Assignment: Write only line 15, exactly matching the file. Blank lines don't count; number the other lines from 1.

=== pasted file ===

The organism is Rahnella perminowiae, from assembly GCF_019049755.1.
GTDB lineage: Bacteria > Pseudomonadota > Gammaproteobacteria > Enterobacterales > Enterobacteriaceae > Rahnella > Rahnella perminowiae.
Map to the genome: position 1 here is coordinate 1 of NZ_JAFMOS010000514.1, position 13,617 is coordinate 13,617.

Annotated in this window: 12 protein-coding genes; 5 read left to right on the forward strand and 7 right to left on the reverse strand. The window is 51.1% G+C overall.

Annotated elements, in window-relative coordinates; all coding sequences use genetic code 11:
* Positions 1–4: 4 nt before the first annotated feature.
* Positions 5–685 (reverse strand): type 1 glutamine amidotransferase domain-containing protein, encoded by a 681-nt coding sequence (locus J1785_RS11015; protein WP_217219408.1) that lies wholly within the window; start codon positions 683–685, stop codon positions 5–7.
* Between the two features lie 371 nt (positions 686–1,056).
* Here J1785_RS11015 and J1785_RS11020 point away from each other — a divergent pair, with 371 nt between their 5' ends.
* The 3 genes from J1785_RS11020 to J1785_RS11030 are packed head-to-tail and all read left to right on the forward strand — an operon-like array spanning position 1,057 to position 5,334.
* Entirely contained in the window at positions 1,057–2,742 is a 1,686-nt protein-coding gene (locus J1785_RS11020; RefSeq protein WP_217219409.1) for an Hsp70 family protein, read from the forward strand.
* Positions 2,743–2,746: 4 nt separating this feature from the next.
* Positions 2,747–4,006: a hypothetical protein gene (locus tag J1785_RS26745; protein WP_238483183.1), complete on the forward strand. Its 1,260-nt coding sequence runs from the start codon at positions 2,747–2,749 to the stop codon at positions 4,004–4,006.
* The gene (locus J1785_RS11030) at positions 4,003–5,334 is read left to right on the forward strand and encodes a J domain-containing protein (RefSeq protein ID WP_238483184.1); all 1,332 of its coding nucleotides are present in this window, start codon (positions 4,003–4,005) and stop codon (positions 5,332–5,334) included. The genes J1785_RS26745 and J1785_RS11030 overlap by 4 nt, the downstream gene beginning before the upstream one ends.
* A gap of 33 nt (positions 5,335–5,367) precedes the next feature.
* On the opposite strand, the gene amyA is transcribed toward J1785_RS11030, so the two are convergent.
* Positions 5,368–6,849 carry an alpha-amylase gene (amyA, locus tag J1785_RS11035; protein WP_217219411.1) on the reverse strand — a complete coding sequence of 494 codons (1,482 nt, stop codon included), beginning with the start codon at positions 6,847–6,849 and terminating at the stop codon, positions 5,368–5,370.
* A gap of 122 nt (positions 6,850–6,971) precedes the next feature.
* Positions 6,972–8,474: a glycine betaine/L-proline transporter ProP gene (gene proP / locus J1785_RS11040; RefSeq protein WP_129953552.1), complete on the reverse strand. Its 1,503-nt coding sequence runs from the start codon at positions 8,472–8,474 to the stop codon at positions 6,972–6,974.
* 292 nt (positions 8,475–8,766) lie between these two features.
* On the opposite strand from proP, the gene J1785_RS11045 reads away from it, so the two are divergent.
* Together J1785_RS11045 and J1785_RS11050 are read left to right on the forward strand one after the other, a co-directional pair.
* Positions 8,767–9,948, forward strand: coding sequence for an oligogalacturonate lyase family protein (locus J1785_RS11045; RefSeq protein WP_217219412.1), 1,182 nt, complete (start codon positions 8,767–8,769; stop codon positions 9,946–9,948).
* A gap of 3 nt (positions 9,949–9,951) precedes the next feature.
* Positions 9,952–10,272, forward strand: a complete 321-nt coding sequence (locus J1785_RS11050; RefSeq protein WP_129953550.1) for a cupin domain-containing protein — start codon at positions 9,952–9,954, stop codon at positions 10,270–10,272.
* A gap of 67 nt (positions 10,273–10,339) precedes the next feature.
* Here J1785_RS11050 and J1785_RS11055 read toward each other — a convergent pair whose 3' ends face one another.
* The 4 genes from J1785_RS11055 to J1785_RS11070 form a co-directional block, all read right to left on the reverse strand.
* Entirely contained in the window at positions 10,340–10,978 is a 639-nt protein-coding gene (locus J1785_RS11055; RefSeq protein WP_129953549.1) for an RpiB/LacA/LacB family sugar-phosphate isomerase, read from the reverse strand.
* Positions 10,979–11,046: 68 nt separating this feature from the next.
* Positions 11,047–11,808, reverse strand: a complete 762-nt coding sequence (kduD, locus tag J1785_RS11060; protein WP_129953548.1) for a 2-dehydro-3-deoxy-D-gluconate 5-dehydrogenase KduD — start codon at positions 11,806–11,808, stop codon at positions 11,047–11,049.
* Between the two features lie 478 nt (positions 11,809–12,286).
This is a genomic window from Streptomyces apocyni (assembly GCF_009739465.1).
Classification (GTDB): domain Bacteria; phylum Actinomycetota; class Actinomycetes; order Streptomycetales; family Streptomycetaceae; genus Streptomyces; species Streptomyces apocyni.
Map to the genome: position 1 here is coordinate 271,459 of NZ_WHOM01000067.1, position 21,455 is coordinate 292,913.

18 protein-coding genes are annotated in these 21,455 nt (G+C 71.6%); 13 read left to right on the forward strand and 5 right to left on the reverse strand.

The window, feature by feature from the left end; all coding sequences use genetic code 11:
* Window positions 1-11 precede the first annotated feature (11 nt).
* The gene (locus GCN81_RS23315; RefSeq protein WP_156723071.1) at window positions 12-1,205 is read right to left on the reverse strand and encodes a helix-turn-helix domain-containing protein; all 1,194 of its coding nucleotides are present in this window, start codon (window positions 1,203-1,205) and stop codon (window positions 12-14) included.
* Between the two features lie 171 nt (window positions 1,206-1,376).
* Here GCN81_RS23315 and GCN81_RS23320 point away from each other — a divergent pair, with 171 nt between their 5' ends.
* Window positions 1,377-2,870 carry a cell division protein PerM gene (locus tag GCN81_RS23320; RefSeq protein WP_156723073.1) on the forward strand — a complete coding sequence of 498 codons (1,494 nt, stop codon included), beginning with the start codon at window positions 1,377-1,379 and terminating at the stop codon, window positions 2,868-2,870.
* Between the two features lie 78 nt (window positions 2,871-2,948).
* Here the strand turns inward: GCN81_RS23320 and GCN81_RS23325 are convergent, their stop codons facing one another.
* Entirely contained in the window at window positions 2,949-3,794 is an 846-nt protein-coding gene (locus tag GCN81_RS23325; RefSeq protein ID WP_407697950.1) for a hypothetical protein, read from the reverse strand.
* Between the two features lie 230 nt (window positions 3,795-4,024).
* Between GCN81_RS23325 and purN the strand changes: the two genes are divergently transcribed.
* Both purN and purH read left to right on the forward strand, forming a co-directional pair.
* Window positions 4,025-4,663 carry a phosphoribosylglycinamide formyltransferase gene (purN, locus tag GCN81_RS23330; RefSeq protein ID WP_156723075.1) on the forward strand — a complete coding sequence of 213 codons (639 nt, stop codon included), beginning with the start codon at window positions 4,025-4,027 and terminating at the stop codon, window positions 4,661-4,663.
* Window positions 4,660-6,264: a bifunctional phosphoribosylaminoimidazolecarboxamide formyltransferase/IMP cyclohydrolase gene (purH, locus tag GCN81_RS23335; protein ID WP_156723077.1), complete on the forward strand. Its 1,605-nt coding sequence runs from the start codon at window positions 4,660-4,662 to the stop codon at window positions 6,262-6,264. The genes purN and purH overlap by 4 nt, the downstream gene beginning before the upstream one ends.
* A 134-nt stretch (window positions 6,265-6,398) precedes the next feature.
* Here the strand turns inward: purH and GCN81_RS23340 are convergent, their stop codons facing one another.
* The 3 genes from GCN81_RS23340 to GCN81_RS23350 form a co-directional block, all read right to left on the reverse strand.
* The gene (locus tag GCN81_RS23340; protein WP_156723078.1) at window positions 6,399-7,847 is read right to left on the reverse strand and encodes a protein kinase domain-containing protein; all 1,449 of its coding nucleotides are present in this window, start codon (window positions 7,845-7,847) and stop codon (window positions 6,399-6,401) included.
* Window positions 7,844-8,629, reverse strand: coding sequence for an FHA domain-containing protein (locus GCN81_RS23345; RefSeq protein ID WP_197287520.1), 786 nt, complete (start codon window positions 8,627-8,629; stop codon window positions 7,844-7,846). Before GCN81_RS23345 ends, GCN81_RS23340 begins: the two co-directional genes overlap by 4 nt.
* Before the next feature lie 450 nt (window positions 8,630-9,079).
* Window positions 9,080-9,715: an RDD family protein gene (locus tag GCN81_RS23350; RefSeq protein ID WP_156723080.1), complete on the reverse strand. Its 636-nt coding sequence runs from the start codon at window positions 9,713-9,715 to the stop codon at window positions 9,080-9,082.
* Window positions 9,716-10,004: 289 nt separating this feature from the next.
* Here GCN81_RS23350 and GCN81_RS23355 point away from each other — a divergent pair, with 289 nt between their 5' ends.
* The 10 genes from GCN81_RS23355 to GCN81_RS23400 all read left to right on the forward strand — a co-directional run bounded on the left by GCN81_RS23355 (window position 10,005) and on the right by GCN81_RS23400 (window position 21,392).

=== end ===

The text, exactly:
* A gap of 33 nt (positions 5,335–5,367) precedes the next feature.